Banks report increasing volumes of Rmb trade settlement business, but growth could slow if importers and exporters are unable to hedge their currency risk. Rebecca Spong reports.


From the perspective of the Chinese corporate, the appeal of settling crossborder trade deals in renminbi (Rmb) is fairly straightforward.

China is a huge global trading power, and its corporates would far prefer close their trade deals in the same currency as they use to finance the domestic costs of their companies rather than have to convert their funds into US dollars. Paying in the same currency cuts out the hassle of dealing with foreign exchange issues and some report that paying in Rmb even speeds up the time it takes to complete a trade transaction.

Given that the Chinese currency is generally on an appreciating trajectory, the cost of paying invoices in Rmb rather than US dollars is clearly the favourable option for Chinese importers. Economists will also talk of the centre of gravity for trade shifting from Europe and the West back towards the East.

The increasing internationalisation of Rmb is a source of much pride for the Chinese, happy to regain their position as a central force in world trade. With such benefi ts in mind, the Chinese government tentatively launched its pilot Rmb trade settlement scheme in 2009. Since then the growth has been rapid. In just the first quarter of 2011, 7% of China’s trade was redenominated in Rmb, compared to 0.4% of trade in Q1 2010.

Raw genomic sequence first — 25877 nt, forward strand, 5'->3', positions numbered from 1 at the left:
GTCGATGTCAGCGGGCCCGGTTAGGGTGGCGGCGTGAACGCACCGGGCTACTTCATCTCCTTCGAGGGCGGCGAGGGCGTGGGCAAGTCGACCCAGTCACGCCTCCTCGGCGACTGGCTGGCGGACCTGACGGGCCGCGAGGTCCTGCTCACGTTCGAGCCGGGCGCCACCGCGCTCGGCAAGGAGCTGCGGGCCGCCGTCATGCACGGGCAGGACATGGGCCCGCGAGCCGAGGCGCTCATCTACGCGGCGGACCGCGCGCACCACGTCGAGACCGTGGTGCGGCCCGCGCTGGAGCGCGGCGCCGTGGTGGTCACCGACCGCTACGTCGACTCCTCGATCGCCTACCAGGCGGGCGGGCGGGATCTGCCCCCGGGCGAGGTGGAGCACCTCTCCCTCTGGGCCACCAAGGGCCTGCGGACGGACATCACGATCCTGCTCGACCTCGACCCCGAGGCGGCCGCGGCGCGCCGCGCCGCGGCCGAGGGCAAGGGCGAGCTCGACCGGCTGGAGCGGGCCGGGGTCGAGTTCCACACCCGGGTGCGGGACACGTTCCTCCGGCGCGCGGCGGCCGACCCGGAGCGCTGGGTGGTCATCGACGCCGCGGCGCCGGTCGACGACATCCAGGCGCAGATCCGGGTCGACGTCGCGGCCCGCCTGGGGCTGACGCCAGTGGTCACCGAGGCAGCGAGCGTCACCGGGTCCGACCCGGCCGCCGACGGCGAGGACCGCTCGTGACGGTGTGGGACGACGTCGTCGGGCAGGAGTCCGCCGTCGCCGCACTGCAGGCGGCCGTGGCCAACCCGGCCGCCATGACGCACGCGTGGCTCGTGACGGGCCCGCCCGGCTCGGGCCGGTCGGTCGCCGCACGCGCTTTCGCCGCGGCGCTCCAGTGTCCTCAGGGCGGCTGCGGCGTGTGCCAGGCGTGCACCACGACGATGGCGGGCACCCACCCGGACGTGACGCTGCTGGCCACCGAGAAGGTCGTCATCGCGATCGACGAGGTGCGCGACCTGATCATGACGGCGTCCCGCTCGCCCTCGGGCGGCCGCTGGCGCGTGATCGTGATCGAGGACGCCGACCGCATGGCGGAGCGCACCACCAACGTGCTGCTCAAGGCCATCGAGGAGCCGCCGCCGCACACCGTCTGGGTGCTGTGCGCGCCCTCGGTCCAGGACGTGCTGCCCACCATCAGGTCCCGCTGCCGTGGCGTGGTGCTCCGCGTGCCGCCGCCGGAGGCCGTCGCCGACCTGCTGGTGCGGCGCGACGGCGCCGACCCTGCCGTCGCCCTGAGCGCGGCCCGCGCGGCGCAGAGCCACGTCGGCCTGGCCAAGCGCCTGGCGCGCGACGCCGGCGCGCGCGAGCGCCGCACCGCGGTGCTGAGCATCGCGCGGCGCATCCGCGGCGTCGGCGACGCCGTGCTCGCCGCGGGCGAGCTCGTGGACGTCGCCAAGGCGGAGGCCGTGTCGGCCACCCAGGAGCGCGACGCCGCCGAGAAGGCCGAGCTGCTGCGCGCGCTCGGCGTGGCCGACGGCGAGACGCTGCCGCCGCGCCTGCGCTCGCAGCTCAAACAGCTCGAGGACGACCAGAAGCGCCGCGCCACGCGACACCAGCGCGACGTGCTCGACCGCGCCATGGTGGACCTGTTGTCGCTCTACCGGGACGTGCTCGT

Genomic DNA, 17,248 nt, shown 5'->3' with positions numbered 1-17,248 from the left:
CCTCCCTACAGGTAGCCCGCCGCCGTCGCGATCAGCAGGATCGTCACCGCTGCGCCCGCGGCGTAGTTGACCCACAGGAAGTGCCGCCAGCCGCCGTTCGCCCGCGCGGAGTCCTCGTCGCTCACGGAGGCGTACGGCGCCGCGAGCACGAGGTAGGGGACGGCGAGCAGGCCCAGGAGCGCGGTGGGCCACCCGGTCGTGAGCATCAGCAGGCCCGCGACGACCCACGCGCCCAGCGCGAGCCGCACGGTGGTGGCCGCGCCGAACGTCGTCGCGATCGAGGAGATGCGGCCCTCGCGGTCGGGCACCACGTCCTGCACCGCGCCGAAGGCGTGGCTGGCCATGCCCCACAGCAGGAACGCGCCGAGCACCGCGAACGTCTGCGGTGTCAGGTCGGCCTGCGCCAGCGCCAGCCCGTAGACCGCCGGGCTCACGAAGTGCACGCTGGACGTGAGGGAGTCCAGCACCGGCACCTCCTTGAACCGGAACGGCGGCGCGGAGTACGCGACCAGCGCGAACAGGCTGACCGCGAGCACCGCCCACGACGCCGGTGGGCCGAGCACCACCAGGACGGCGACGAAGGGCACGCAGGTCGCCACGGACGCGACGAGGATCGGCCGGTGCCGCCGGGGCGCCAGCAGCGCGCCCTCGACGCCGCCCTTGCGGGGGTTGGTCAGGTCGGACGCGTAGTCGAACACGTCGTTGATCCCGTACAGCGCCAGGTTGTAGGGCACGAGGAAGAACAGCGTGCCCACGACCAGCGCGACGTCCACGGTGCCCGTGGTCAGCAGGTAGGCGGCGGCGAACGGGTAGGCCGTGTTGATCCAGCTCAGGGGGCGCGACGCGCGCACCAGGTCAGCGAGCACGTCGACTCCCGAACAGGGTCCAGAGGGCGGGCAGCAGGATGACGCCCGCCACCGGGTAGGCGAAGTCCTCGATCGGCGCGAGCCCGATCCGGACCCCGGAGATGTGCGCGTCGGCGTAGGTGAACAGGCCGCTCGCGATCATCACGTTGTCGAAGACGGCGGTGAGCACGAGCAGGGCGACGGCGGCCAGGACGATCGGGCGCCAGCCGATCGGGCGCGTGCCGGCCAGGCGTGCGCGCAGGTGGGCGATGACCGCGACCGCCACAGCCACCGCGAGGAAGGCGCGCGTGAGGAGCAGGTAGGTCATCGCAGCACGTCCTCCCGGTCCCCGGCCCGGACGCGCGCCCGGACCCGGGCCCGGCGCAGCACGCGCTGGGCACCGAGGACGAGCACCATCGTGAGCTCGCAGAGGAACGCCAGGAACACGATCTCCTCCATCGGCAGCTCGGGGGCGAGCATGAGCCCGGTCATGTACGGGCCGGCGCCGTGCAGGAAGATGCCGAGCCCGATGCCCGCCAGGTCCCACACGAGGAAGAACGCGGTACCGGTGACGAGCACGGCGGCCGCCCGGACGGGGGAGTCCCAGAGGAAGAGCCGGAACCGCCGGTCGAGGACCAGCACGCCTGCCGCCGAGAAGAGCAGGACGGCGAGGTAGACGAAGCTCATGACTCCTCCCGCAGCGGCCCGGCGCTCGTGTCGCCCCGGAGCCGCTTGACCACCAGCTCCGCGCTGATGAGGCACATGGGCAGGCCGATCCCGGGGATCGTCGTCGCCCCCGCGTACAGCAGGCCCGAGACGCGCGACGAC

Total cross-border Rmb transactions reached Rmb506.3bn (US$77.7bn) in 2010, while transactions for the fi rst quarter of 2011 reached US$55.3bn, according to official Chinese government statistics.

The Rmb has already overtaken the pound sterling in its use as a settlement currency, and according to HSBC research, traders are expecting it to be one of their top three settlement currencies this year. Indeed HSBC goes as far as to predict that half of China’s trade with the emerging markets will be settled in Rmb in the next two to three years.

Standard Chartered foresees that by 2015 Rmb trade settlement volumes will reach Rmb5.6tn or US$1tn.The US debt crisis will no doubt add a greater sense of urgency to China’s desire to see Rmb become an international currency. Beijing is increasingly concerned about the potential long term depreciation of its huge holding of US dollar assets.

The country holds US$3.2tn in foreign exchange reserves, of which 70% is estimated to be in US dollars. Banks are eager to provide Rmb trade settlement solutions, but given that the currency is not yet fully convertible and cannot be effectively hedged, there is a question mark over how big the market can grow.

Furthermore, the market is still swayed in favour of financing imports into China rather than Chinese exporters receiving Rmb in payments. This balance between imports and export deals is also something that is beginning to be addressed.

The appeal in China

Trade settlement in Rmb is clearly gaining momentum among Chinese corporates. Under the original pilot scheme, just five Chinese cities were approved to carry out Rmb transactions.

Since 2009 the scheme has been gradually expanded and in August this year the government announced it would cover all provinces in the country. It also revealed it would allow crossborder direct investment in Rmb.

Typically the majority of the initial deals financed in Rmb were for exports into China, with Rmb fl ows leaving mainland China, fulfilling the government’s aim of internationalising the currency. The clear advantage for the Chinese importer is the favourable FX curve.